Yeah. I know. About how much you,” he paused to snicker some more. “You like to… suck. And lick on. Salty things. I assume they should be hard salty things, too?”

Kuna gave him a confused look for a minute, then his eyes widened and his blush grew exponentially. “Oh for fucksakes!” he said, burying his face in his hands. Still, there was a hint of a smile under there, and he couldn’t help snicker a little in spite of himself. “You’re the worst,” he said, ripping up a tiny patch of grass next to him and throwing it at the canid. “S’cuse me while I go throw myself off that cliff.”

“C’mere you!” Lykou laughed, then grabbed him with one arm as he gradually calmed down. “Hey, it’s good to see you without the death-glares and gloom for once.”

Kuna smirked back at him, his cheeks still a bit tinged with pink. “Yeah, well… I guess I finally slept a bit better after some sweet idiot came and shut my head-demons up for a bit.”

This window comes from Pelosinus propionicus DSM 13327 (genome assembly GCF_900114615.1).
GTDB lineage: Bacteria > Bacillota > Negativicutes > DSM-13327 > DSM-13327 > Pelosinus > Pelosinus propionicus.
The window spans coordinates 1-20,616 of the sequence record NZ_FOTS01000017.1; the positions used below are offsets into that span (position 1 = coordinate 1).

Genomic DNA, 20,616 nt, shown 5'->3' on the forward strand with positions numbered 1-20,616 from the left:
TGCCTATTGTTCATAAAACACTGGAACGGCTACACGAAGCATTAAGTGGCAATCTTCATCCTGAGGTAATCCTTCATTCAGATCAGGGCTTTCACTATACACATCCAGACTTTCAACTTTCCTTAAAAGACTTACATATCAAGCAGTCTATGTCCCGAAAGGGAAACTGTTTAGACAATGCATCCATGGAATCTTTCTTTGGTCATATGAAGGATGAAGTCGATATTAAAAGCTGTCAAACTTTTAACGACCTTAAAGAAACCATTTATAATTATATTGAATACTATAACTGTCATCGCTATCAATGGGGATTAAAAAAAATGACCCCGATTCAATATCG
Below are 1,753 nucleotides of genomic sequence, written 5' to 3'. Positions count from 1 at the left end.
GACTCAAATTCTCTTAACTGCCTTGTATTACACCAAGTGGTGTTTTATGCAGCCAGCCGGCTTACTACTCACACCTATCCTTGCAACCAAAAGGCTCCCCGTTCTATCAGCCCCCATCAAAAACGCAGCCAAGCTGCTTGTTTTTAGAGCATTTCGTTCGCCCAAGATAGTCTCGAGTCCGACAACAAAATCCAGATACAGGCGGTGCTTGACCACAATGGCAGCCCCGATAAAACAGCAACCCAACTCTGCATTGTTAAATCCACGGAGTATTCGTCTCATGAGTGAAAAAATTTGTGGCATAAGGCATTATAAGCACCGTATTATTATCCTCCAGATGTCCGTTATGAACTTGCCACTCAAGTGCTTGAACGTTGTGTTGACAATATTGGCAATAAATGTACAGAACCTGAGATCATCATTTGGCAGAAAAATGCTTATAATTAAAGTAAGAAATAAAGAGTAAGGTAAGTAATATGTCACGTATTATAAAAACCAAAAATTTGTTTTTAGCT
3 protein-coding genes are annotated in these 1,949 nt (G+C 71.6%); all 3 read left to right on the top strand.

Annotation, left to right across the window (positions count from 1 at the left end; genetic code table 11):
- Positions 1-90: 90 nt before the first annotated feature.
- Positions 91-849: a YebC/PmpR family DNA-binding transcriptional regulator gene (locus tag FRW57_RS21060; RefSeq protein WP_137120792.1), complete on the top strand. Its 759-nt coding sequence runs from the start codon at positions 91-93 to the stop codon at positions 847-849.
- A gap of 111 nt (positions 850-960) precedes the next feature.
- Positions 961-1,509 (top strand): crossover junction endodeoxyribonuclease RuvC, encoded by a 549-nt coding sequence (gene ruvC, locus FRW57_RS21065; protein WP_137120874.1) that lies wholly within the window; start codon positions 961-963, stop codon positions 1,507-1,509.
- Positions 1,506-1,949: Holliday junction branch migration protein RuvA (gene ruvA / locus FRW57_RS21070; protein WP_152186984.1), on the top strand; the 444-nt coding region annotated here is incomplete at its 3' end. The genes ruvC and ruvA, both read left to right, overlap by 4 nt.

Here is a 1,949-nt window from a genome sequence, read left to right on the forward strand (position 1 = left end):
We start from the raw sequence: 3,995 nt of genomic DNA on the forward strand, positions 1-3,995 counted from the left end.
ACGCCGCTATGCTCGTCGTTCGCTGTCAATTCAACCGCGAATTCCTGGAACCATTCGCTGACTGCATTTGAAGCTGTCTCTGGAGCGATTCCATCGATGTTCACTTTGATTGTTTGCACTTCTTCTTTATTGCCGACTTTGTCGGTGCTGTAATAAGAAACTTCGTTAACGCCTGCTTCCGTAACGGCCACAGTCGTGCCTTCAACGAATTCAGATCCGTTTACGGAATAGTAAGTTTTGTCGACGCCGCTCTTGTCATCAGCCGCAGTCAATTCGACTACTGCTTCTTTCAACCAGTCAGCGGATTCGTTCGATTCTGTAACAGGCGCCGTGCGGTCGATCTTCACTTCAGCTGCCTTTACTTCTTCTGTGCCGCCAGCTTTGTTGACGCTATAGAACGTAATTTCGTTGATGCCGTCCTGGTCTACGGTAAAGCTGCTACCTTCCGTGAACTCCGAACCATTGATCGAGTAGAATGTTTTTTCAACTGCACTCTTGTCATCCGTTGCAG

Lykou smiled back and gave him a light squeeze before letting him go. “Good. Just let me know any time they need some smacking around.”

“Oh, I’m sure you’ll know, mister vigilant guardian,” Kuna quipped, rolling his eyes with a grin as he picked up another stick and started poking at the fire. He sighed. “Heh, this is… nice.”

“Hmm? What, the fire?” Lykou shrugged and grinned. “Yeah. It’s just a small one though. You should see the spark night fire.”

Not the fire, dummy,” Kuna said, giving a little eye-roll. “I mean, just… ah, never mind.”

Lykou smiled at him and bumped shoulders with him. “What, having a friend?”

Kuna turned to face him uncertainly for a moment, then smiled one of the most genuinely happy smiles the canid had seen on him. “Yeah. That,” he said softly, leaning lightly against the konuul. “You big river of sap.”

After snickering again, Lykou finally finished the last bite of his severely underwhelming breakfast. And soon after, they put out the fire and again set out on their journey.


Around late morning, they were partway through a long, flat stretch of patchy forest. They’d finally come down the ridge they’d been climbing, the gorge having ended some way back. Lykou suddenly held a hand up and they both stopped. His ears twitched a bit. “Do you hear that?”

Kuna listened carefully. At first, all he heard was birdsong, but then something more coherent picked up behind it, in the distance. “Is that… music?”

“Sounds kind of like… a kicha flute, maybe?”